That was two years ago: Even then Stockman knew his message wasn’t stopping the “GOP from destroying the U.S. economy.” Nor stopping Obama, the Dems and Bernanke. As Shakespeare once said, we all have our entrances and exits, stage left and right. All part of a larger historical cycle setting America up for a “disaster capitalism” crisis destined to trigger a new crash bigger than the 2000 dot-com crash and 2008 mortgage meltdown combined, one that will outshine 1929 and the Great Depression, especially when global political, warfare and macroeconomic conflicts factor into the equation.

In short, this grand bubble has been building for 32 years, the generation since Stockman became a leader in the Reaganomics drama that’s more alive today, growing more powerful and the incentive driving Stockman to expose and to stop the inevitable.

Critical Warning No. 13: Eight solutions won’t stop inevitable Apocalypse

Stockman is the new “Dr. Doom.” Why? Because he is a truth-teller who ranks right up there with America’s best-of-the-best Dr. Dooms: “Black Swan’s” Nicholas Nassim Taleb, Nouriel Roubini, Hong Kong’s famed Marc Faber, GMO’s Jeremy Grantham, Nobelist Joseph Stiglitz, Harvard’s Niall Ferguson, and of course the duo behind the greatest book on economic cycles of all time, “This Time is Different: Eight Centuries of Financial Folly.”

Yes, Stockman condemns America, “the future is bleak.” He warns of a “state-wreck ahead,” of a coming “Apocalypse,” of the “Great Deformation” consuming America “arising from a rogue central bank that has abetted the Wall Street casino, crucified savers on a cross of zero interest rates and fueled a global commodity bubble that erodes Main Street living standards through rising food and energy prices.”

So “what must be done?” Stockman offers America an eight-point plan to stop the apocalyptic ending “to an end-stage metastasis.” But he admits, this “way out would be so radical it can’t happen.” Get it: Can’t happen. Inevitable. Game over.

So scan the eight, you’ll understand why nothing will happen voluntarily, why Wall Street and its addictive conspirators must play out this drama because this time has never been different in the last 800 years of economic folly, crash after crash, recession after recession. Human nature, greed and politicians never change.

Here are the eight solutions that “can’t happen:”

  • Stop all government subsidies of capitalism: “a sweeping divorce of the state and the market economy” ending “crony capitalism.”
  • Eliminate incumbency: A “sweeping constitutional surgery” with “amendments to give the president and members of Congress a single six-year term, with no re-election.”
  • No more elected officials as lobbyists: “Prohibiting, for life, lobbying by anyone who has been on a legislative or executive payroll.”
  • Overturn Citizens United: End the fiction that corporations are humans.
  • Balanced budgets: “Mandate that Congress must pass a balanced budget.”
  • Close all Wall Street derivatives casinos … Purge “corrosive financialization that has turned the economy into a giant casino since the 1970s.” No cheap Fed loans, no bailouts, no deposit insurance.” Reenact the Glass-Steagall.
  • Stop Fed micromanaging the economy: No more cheap money. No debt buybacks. No investing in private companies. Fire the Fed’s central planners. Restore “The Fed’s original mission: to provide liquidity in times of crisis but never to buy government debt or try to micromanage the economy. Getting the Fed out of the financial markets is the only way to put free markets and genuine wealth creation back into capitalism.”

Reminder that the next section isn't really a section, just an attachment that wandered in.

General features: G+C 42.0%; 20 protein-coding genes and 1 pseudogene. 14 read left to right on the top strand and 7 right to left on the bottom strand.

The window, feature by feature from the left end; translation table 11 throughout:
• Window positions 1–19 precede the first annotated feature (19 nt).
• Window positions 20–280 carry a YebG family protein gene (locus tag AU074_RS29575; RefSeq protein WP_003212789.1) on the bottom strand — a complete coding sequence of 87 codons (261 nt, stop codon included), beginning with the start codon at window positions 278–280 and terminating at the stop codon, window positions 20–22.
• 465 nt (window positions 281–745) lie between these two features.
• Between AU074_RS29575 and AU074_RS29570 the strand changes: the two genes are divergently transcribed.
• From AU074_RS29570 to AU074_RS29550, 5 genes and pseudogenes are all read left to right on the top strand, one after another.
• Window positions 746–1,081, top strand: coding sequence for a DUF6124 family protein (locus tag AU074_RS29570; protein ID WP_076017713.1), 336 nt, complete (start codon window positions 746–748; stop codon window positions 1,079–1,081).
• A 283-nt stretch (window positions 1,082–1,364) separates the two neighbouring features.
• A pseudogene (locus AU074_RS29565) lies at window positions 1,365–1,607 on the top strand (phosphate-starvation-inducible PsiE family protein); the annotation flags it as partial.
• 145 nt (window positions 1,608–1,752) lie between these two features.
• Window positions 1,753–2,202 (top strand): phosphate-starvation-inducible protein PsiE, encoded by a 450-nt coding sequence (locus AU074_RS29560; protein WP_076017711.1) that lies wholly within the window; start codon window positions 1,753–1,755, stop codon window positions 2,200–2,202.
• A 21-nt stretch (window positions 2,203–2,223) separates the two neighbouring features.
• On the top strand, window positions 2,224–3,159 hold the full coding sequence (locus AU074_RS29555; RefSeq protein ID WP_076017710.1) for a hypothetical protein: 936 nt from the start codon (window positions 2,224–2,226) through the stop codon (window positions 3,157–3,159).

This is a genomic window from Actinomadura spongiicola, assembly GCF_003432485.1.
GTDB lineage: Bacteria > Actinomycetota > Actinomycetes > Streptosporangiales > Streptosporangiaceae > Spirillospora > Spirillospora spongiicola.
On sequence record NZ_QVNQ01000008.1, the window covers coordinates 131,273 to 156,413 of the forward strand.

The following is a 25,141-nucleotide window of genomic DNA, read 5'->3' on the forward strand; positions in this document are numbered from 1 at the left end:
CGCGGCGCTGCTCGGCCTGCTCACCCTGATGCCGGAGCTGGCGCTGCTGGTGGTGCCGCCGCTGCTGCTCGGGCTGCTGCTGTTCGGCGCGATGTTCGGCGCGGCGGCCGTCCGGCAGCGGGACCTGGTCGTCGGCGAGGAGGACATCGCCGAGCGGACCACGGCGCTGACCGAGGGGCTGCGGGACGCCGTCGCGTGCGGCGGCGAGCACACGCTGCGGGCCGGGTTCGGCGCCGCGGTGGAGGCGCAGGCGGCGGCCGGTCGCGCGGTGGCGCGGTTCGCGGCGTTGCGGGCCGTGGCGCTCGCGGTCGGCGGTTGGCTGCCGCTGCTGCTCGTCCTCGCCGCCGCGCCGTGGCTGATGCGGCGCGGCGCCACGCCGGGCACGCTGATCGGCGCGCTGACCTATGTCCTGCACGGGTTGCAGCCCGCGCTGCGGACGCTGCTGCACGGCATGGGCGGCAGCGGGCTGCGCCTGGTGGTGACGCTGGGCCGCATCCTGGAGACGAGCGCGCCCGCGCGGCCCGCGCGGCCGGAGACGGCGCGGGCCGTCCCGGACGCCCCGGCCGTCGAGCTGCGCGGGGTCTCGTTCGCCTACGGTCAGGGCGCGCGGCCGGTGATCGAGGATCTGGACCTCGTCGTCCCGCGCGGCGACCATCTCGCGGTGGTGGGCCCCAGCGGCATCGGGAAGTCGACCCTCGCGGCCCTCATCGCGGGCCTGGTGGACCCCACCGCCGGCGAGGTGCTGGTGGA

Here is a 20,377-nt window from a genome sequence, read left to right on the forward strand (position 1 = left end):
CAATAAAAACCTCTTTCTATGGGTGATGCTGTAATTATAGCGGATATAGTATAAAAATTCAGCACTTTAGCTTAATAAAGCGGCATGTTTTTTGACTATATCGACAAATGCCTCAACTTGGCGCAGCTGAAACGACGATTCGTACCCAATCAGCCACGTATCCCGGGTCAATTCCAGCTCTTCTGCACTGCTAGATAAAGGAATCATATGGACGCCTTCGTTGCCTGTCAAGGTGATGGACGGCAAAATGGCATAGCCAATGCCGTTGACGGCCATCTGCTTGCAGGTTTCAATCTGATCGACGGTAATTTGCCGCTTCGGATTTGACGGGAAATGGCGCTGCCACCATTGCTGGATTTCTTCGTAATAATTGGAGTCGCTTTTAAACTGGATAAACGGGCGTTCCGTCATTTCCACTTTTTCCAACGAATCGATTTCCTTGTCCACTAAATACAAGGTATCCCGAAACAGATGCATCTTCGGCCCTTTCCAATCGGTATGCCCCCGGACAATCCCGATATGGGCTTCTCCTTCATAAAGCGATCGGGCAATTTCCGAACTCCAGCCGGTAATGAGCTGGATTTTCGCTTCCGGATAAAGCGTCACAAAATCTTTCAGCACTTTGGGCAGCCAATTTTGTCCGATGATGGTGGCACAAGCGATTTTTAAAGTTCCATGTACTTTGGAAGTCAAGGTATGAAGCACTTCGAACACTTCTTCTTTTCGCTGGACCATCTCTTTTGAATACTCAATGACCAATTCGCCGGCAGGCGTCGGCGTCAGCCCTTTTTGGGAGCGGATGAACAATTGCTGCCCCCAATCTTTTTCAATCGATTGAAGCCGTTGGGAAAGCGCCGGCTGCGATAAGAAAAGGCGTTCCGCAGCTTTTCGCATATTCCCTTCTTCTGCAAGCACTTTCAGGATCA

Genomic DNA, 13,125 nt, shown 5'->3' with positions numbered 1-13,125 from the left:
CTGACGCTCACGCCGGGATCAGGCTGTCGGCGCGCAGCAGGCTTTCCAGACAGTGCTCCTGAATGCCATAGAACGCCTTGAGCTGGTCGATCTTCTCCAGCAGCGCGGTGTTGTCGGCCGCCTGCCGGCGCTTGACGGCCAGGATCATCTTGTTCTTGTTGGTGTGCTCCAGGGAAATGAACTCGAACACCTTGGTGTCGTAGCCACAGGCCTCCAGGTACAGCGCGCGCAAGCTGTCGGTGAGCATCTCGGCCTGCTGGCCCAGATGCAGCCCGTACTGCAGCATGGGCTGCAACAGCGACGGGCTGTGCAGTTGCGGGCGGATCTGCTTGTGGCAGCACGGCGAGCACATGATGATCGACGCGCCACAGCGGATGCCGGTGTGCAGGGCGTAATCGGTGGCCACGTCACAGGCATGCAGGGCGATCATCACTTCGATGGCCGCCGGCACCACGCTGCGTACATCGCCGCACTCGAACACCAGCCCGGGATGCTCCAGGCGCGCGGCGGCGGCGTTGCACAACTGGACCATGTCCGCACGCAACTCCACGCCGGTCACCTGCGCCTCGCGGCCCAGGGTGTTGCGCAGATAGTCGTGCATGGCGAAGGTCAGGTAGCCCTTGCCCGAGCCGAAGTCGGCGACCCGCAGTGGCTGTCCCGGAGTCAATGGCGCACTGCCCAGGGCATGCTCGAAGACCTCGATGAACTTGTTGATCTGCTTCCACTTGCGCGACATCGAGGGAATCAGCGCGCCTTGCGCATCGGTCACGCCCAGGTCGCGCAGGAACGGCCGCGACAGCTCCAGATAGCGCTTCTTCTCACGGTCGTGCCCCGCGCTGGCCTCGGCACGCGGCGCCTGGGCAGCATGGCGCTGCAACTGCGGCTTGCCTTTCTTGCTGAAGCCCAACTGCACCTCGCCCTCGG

But sadly, Stockman the truth-teller is clear, these grand solutions “can’t happen,” at least till after the next big crash. Why? Because the American government is run by a secret conspiracy of Wall Street, Corporate America and the Super Rich that’s in denial.

So until the coming Apocalypse, this is Stockman’s Critical Warning No. 13: But “when the latest bubble pops, there will be nothing to stop the collapse.”

So here’s his eighth and final solution, a personal one for you: “If this sounds like advice to get out of the markets and hide out in cash, it is.”

Paul B. Farrell is a MarketWatch columnist based in San Luis Obispo, Calif. Follow him on Twitter @MKTWFarrell.


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  • Dean Jackson

    The website “Trading Economics” says, “The benchmark interest rate in Japan was last recorded at 0 percent. Interest Rate in Japan is reported by the Bank of Japan. Historically, from 1972 until 2013, Japan Interest Rate averaged 3.26 Percent reaching an all time high of 9 Percent in December of 1973 and a record low of 0 Percent in February of 1999. In Japan, decisions on interest rates are made by the Bank of Japan’s Policy Board in its Monetary Policy Meetings. The BoJ’s official interest rate is the discount rate. Monetary Policy Meetings produce a guideline for money market operations in inter-meeting periods and this guideline is written in terms of a target for the uncollateralized overnight call rate.”

    Japan’s discount rate has been .30% since December 19, 2008. No wonder Japan has been experiencing a “stall mode” economy for years, the expected return on investment is near zero percent! Of course, the BOJ knows this, so the question is why has the BOJ been following a “stall mode” economic policy for over two decades now?

    It’s not terribly difficult to understand how an economy grows, and it’s not via cheap credit expansion. The cost of credit has nothing to do with economic growth, EXPECTED RETURNS ON INVESTMENT has, and if interest rates are near zero percent, there is no expected return (interest) on investment.